A SINGLE mum has revealed a battle with post natal anxiety and an abusive ex-partner left her feeling suicidal.
Glamour model Grace Teal, 31, from Scunthorpe, Lincs, says at her lowest point she thought her baby boy, who was born in September 2013, would be better off without her.
As a new mum Grace, who’s now an ambassador for mental health charity Don’t Mind Me, suffered a year of abuse at the hands of her ex-partner, who’s not the father of her son.
Speaking exclusively to Fabulous Digital, Grace said: “He pushed me down the stairs with my son in my arms when he was still a baby, I sprained my ankle really badly and that’s when he was finally arrested.
“He came home and I confronted him about where he’d been, I thought he’d been cheating on me, and he started punching me.
“I told him to get out of the house but he wouldn’t and as I tried to get past him he pushed me.
“After I split up with him, everything hit me. I felt suicidal. I had such a sense of guilt, I felt like I’d let my little boy down.
“I felt like I was a bad mum because of what he’d seen, even though he doesn’t remember it now. It really did break my heart.
“I used to sit there and think ‘would he be better with just his dad and without me here?’ That was how low I got.
“I hardly had any friends, my ex had isolated me from my friends and family, I felt so low and numb.
“I look back at pictures now and I look at my eyes and it looks like no-one’s there.”
Grace’s partner, who she says also smashed her head on her knee, bit her nose and tried to suffocate her in another attack, was convicted under a section 32 assault and she split from him for good.
Although the abusive relationship triggered her anxiety, it was far from her first experience of it.
She said: “When I was two-and-a-half years old, my mother dropped me and my older sister at my aunty’s and said she was going to get her hair done.
“It was the longest hair appointment I’ve ever known anyone to have, she never came back.
“She moved away, went off with another chap and my dad raised us alone until he met my step mum.
“When I fell pregnant I put a lot of pressure on myself. I thought ‘what happens if I don’t want my son? What happens if I’m a bad mother? What if I’m like her?’
“I put so much pressure on myself that when I had my son I didn’t want to let him out of my sight.
“My heart rate would race, I’d start sweating and panicking. I’d come up with all these worst case scenarios in my head about what could happen to him.
“I remember bursting into tears if anyone else touched him.”
Grace, who credits CBD oil by UK firm CBD Armour and regular hypnotherapy sessions with helping her beat her inner demons, is partnering with Don’t Mind Me to help other mums going through a similar thing.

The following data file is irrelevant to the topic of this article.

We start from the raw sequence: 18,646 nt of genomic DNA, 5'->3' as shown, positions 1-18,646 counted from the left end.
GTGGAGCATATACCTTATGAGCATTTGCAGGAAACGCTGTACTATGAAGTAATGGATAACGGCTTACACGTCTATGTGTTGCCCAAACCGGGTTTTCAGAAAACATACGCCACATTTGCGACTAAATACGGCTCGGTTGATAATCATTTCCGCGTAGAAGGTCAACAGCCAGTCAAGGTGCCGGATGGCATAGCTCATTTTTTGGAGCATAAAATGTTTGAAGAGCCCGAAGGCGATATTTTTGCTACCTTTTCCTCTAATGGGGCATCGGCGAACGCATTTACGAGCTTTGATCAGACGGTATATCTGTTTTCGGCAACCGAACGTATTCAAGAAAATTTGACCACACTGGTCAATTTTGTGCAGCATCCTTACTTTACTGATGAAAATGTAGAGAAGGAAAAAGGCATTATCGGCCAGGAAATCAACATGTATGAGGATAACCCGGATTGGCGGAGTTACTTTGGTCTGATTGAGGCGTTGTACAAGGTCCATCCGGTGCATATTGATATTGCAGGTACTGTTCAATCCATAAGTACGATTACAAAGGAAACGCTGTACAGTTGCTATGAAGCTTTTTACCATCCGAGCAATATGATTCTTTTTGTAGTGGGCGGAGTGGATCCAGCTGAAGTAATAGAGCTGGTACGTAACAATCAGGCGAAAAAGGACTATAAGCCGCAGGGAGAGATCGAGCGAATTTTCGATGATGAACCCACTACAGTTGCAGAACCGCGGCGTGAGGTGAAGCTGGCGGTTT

Having split from her son’s dad when he was five weeks old, Grace struggled in the early days of raising her son.
She said: “I never went to the doctors. I remember the midwife coming round and saying ‘are you suffering from post natal depression?’
“But I had got it into my head that people were going to take my baby away from me.
“I was too scared to ask for help, tell anyone, even his dad in case he wanted to take him off me.
“Looking back now I wish I had asked for help, it’s so important for young women to understand this is quite normal.
“It’s such an overwhelming experience to have a child, especially your first, and this can trigger things.
“So never be afraid to ask for help because they’re there to help you, not to take your child off you.
“I was a bit ashamed things didn’t work out between me and his dad so I put on a brave face.
“I remember when we first split up, being in the supermarket and pretending his dad was at work to strangers because I felt ashamed to be a single mum.
“Now I realise there’s nothing to be ashamed of, I’ve done so well, even though I was struggling at the time.”
Today, Grace is a pin-up with more than 23,600 followers – but that doesn’t mean she’s not still struggling behind closed doors.
She said: “When I’m depressed, I can’t do my hair or my make-up, I’ll sit for five hours in the same spot staring at the wall.
“My grandad took his own life when I was young and I hope by raising awareness I can prevent people from doing the same thing.
“I want women to see that I’ve been through some major s*** in my life, but I haven’t given up.
“I’m in a good place now, I’ve done well with my modelling career, I’m healthy, I’m happy, I’ve got my own home.
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“I’m not relying on anyone, I’m independent, I’ve got my own business.”
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